A retrospective analysis of a remifentanil/propofol general anesthetic for craniotomy before awake functional brain mapping.

Journal Article (Journal Article)

UNLABELLED: We performed this study to summarize drug dosing, physiologic responses, and anesthetic complications from an IV general anesthetic technique for patients undergoing craniotomy for awake functional brain mapping. Review of 98 procedures revealed "most rapid" IV infusion rates for remifentanil 0.05, 0.05-0.09 microg x kg(-1) x min(-1) and propofol 115, 100-150 microg x kg(-1) x min(-1). The infusions lasted for 78, 58-98 min. Intraoperative emergence from general anesthesia was 9 (6-13) min after discontinuing IV infusions to allow for brain mapping and was independent of infusion duration and duration of craniotomy before mapping. Spontaneous ventilation was generally satisfactory during drug infusion, as evidenced by Sao(2) = 95% (92%-98%) and Paco(2) = 50 (47-55) mm Hg. However, we recorded at least one 30-s epoch of apnea in 69 of 96 patients. Maximum systolic arterial blood pressure was 150 (139-175) mm Hg and minimal systolic arterial blood pressure was 100 (70-150) mm Hg during drug infusion. Three patients experienced intraoperative seizures. Two patients did not tolerate the awake state and required reinduction of general anesthesia. No patients required endotracheal intubation or discontinuation of surgery. This general anesthetic technique is effective for craniotomy with awake functional brain mapping and offers an alternative to continuous wakefulness or other IV sedation techniques. IMPLICATIONS: An IV general anesthetic technique using remifentanil and propofol is an effective method allowing for reliable emergence for intraoperative awake functional brain mapping during craniotomy.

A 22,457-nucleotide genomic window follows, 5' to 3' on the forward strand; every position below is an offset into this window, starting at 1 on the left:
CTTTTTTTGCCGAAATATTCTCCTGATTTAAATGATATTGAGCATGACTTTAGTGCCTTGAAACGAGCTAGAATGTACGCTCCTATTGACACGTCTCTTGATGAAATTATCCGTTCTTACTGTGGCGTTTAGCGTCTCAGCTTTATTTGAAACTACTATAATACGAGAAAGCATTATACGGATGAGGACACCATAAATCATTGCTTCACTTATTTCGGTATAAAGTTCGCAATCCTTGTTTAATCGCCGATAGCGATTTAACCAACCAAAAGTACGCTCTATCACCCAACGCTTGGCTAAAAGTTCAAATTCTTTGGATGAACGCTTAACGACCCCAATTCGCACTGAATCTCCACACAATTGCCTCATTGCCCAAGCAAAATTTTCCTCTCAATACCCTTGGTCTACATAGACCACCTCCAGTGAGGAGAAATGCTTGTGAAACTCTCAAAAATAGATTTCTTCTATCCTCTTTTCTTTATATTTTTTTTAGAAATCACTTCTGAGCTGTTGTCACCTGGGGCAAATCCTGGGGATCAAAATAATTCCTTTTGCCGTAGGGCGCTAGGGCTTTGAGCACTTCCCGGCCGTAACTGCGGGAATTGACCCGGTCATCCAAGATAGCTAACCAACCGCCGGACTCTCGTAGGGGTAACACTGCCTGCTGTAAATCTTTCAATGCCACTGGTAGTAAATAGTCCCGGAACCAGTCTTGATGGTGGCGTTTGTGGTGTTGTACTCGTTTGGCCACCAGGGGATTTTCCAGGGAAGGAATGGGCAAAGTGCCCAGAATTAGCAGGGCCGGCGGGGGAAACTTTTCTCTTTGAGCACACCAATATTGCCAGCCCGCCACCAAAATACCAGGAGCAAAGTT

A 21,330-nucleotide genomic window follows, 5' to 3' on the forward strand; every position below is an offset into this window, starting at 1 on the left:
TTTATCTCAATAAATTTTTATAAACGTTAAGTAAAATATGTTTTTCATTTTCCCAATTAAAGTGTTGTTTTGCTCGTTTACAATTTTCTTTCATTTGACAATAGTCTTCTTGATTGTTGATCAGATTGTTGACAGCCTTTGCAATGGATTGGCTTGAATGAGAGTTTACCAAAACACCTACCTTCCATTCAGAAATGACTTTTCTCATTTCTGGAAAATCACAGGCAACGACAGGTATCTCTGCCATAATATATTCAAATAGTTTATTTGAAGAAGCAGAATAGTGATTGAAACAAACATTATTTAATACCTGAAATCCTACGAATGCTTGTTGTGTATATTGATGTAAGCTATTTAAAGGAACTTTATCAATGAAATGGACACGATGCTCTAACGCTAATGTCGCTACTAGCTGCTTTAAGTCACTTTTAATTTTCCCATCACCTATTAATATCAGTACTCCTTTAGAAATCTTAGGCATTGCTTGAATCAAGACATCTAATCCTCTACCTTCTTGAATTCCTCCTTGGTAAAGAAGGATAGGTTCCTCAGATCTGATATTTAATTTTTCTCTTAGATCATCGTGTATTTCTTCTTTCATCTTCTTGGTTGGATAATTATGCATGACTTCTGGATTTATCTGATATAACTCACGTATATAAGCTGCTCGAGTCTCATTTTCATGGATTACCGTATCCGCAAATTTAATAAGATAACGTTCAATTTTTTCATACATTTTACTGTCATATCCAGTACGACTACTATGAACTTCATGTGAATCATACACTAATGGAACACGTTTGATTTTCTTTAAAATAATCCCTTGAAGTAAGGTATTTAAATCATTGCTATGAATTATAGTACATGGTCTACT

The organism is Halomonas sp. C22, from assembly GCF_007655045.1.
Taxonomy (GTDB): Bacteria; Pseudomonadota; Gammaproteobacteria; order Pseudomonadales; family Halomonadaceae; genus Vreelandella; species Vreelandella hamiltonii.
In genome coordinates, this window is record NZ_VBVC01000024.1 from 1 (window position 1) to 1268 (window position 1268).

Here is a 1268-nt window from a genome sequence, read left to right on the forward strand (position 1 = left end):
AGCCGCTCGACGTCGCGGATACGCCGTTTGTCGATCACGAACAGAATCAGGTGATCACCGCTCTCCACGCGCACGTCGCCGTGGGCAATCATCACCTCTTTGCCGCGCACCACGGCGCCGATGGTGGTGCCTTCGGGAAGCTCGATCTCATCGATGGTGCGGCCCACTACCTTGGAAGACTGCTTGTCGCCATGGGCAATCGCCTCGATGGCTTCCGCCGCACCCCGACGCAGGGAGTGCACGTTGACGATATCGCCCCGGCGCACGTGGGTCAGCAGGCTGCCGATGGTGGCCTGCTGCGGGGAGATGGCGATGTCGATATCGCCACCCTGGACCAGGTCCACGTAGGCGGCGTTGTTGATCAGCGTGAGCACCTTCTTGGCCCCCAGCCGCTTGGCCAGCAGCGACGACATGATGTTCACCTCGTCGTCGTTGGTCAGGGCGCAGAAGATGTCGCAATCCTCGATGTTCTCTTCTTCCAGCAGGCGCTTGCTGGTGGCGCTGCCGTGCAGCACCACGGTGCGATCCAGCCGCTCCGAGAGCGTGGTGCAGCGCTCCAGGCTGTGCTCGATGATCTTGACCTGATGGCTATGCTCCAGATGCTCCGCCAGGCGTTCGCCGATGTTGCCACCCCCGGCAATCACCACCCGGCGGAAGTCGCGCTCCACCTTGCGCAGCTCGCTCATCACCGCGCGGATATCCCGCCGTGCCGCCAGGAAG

Full Text

Duke Authors

Cited Authors

  • Keifer, JC; Dentchev, D; Little, K; Warner, DS; Friedman, AH; Borel, CO

Published Date

  • August 2005

Published In

Volume / Issue

  • 101 / 2

Start / End Page

  • 502 - 508

PubMed ID

  • 16037168

International Standard Serial Number (ISSN)

  • 0003-2999

Digital Object Identifier (DOI)

  • 10.1213/01.ANE.0000160533.51420.44


  • eng

Conference Location

  • United States